Nasir Khan, January 30, 2018
by Nasir Khan
Freedom to believe in any religion can also extend to freedom to change one’s religion. For example, when Christianity arose as a major religion, millions of followers of Egyptian, Roman and other Middle Eastern religions accepted Christianity, which had already split and developed into divergent sects.
Likewise, when Islam arose in the seventh-century Arabia and Islamic political power replaced the Byzantine and Persian empires of their possessions in Egypt, Syria and other countries, it gained millions of new followers. The Arabs vanquished the great Persian empire by force of arms and its ancient religion Zoroastrianism was replaced by Islam.
One fact we need to keep in mind is that no large sections of the populations of a nation willingly leave their religion and their customary ways. It was also the case during the early Arab conquests and the expansion of the Islamic empire.
Now, imagine a situation where Islamic victories led only to an expansion only in the political power and domination, but Islamic rulers found no converts to the new faith. That would mean Egypt, Syria and Palestine at this time would still be predominately Christian; Iran would be mostly Zoroastrian. But we know things changed drastically.
Millions of vanquished people converted to Islam. However, it would also be a mistake to assert that all such conversions to Islam took place because of imperial force and coercion. In fact, many conquered people and nations were also deeply influenced by the egalitarian spirit of the new faith. That made their transition to Islam easy. Therein lies a cardinal factor that explains large scale conversions to Islam in its early history.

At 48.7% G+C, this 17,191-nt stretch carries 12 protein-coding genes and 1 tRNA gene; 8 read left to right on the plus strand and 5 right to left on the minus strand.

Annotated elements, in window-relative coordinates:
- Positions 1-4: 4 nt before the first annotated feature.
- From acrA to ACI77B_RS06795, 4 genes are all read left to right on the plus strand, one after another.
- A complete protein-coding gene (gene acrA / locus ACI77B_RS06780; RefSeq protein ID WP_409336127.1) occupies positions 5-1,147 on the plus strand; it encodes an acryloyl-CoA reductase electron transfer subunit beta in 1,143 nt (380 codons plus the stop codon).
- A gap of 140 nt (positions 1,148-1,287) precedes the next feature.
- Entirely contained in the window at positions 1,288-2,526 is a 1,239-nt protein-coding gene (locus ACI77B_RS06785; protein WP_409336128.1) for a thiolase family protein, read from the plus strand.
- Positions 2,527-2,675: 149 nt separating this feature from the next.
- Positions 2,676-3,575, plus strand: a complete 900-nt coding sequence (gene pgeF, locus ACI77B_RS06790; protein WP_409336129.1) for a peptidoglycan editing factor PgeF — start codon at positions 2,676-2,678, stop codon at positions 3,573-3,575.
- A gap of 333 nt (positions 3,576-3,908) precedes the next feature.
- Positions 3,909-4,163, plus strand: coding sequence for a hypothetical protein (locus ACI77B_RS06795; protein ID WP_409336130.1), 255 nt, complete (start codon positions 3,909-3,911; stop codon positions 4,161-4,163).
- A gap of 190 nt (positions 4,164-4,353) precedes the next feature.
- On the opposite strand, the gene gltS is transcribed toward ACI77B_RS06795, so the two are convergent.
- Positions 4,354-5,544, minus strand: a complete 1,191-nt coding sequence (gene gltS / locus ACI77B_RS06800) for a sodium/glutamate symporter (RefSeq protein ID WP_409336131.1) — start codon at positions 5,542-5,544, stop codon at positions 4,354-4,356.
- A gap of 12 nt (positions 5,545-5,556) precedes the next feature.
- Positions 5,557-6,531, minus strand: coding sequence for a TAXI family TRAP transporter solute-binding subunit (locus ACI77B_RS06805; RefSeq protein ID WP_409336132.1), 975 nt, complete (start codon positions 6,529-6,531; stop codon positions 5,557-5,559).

The same thing happened in the Indian subcontinent. The conversions happened due to the missionary activities of Muslim saints, preachers and traders whose behavior and practical modes of living had an immense effect upon the people. If the Hindu rulers and communities had followed the example of the fanatics of present-day Muslim countries and punished anyone leaving the ancestral Hindu faith by beheading and torturing people, then there wouldn’t have been any Muslims in the part of the world I come from – India, Pakistan and Kashmir!
But why should any state or any society reject individuals’ freedom to follow any religion or stop them from converting to some religion as a matter of choice and convictions strikes at the roots of the notion of freedom to believe and follow one’s conscience.
The Qur’anic teaching on this matter is quite clear when it says: “There is no compulsion in religion (Arabic: La iqra fidd-deen). But what the present-day Muslim rulers, oligarchs and clerics say and do surprises the non-Muslim world.